It is one thing to have to convince the world of the value of women’s voices. It is entirely another to convince my daughter of this fact. I may be passingly interesting to her. But, here in my beating heart where the insides of my cells are coated in morning moonlight, I say to that silvery orb,

Contain me, 
Lick me with light and illumine this chamber
Until there is no darkness here. 
Keep me company as I step round this prickly beast
And lavish what love I can
Upon her powdered brow. 
Let me be light
Simply by shining.
Let my love come
Without forcing.

Thank you for spending this time with me here.
Please subscribe to Laundry Line Divine in the little box on the upper right column of this site.
All my best,


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Showing 8 comments
  • pippa @storyofmum

    So much beauty in this post Suzi. Thank you for the reminders and for continuing to create xx

    • Suzi Banks Baum

      Good morning Pippa! I have been thinking of you so much. Thank you for sharing this post. Wish we could have tea and a walk today. Many hugs to you, S

  • Ali

    this hit home this morning Suz…truly what we model is what sinks into their souls. Hardest when the “pricklies” come out though!

  • Lorrin Krouss

    I loved the quote from Kristina Katz – thank you for that. But raising teenagers – especially girls — is one of the most difficult tasks a mother faces. Our girls are 45, 41 and 36 —- and I can still remember as if it was yesterday most of our arguments. Often, it was as if my words just bounced off an inpenetrable wall. There were issues over not eating, eating too much, what to wear, where to go, boyfriends, girlfriends, good grades, failed tests, acceptance and rejection. It has taken years (probably off my life), but now and only now that they have children of their own, do I finally feel as if I am a Lottery winner – because the prize is indeed mine. They are now coming to me for advice. I guess the fact that I apparently embarassed them with some outfit I wore in front of their friends or something stupid they thought I said while driving carpool, no longer matters. Hang in there ladies, the best is yet to come.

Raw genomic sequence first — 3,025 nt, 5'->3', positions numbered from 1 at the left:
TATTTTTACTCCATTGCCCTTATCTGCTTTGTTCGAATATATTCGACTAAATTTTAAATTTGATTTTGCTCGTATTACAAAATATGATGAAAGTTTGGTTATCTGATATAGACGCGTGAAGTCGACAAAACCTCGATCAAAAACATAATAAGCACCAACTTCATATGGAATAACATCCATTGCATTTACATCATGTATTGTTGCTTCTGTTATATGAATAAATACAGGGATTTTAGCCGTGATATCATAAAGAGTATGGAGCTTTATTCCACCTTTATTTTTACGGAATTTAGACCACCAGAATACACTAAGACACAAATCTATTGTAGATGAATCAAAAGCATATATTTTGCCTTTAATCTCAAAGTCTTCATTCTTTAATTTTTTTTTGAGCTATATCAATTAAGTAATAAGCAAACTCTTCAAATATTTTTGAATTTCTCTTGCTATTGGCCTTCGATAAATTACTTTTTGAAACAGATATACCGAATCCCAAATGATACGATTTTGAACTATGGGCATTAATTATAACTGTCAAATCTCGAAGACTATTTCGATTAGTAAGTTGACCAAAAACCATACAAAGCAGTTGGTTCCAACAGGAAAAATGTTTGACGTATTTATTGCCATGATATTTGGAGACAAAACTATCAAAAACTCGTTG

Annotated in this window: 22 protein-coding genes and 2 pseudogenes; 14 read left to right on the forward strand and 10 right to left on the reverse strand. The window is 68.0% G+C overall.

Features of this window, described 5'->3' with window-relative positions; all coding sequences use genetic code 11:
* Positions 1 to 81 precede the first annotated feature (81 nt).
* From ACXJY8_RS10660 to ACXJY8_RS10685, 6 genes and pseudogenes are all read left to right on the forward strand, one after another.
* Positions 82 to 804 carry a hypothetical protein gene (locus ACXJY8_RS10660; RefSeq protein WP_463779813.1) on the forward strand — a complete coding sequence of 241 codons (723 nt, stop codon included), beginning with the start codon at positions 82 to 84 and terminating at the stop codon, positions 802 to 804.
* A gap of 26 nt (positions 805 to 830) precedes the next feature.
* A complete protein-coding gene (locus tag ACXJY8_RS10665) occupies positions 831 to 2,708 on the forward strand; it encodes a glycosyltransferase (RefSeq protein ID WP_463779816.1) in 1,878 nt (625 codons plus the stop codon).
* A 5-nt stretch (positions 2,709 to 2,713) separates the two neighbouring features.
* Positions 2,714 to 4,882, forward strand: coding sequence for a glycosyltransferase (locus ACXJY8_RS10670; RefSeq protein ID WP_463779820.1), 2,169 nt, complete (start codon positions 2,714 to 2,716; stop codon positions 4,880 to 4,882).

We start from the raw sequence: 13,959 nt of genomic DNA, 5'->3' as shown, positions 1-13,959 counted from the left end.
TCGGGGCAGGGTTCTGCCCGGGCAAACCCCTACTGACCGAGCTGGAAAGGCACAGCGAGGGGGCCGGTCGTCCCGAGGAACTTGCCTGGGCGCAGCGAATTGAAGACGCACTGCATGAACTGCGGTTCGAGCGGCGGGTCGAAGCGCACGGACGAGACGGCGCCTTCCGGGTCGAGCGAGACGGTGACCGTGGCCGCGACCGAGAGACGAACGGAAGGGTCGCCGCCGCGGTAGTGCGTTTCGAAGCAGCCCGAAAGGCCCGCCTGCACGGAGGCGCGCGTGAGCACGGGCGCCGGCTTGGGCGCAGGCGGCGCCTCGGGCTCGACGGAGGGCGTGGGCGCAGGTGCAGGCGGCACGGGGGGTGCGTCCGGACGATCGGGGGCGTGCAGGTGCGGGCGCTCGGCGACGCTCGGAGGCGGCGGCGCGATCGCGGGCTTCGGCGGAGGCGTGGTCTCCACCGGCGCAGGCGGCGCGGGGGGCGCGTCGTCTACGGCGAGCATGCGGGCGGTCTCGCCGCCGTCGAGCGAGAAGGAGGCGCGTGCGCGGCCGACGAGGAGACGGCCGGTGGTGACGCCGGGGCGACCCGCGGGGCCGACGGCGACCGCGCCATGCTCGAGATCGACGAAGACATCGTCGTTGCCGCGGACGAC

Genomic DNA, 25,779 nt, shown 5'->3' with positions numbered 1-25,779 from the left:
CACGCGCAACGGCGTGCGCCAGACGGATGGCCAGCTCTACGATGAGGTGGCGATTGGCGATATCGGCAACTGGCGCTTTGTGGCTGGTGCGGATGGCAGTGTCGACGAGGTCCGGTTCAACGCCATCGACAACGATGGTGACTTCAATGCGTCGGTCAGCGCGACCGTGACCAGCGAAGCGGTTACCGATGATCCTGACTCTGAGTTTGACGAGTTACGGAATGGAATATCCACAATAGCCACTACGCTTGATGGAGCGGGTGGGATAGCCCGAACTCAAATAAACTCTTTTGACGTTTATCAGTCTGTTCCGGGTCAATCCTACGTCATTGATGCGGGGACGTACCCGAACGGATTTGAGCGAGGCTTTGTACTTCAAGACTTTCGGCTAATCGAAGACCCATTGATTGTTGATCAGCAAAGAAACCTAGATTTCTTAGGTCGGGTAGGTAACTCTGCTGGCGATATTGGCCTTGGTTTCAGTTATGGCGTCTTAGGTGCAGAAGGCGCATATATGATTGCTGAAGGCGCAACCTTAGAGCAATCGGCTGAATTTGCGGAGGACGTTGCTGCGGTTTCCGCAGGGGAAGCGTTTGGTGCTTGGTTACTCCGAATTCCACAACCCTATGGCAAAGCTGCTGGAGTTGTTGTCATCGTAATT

• Coleen Davidson

    S. As always so honest and thoughtful, thanks for sharing. xo C.

    • Suzi Banks Baum

      I was just quoting you my dear! I hope you send me anything you’d like to share again with the OUT series. Your vibrant vision is always welcome there. xoxo S

  • Tania Pryputniewicz

    Suzi, bathed in morning moonlight we persevere. Thank you for the book titles…will be picking those up…loved how you wrote your way to the calming, balancing realization that helping others write their stories matters, no matter what else is going on, and there always is so much going on…a thick field of interactions, psychic and physical. Also loved to read Lorrin’s promise below that it gets better, as I cut my teeth on teenage maelstroms, shocked by the intensity of the feelings I allow to get stirred inside my heart, home, car.

    • Suzi Banks Baum

      do you hear my head nodding.
      Lorrin is beaming comfort, for sure.
      Icy silence this morning.
      But spring is coming.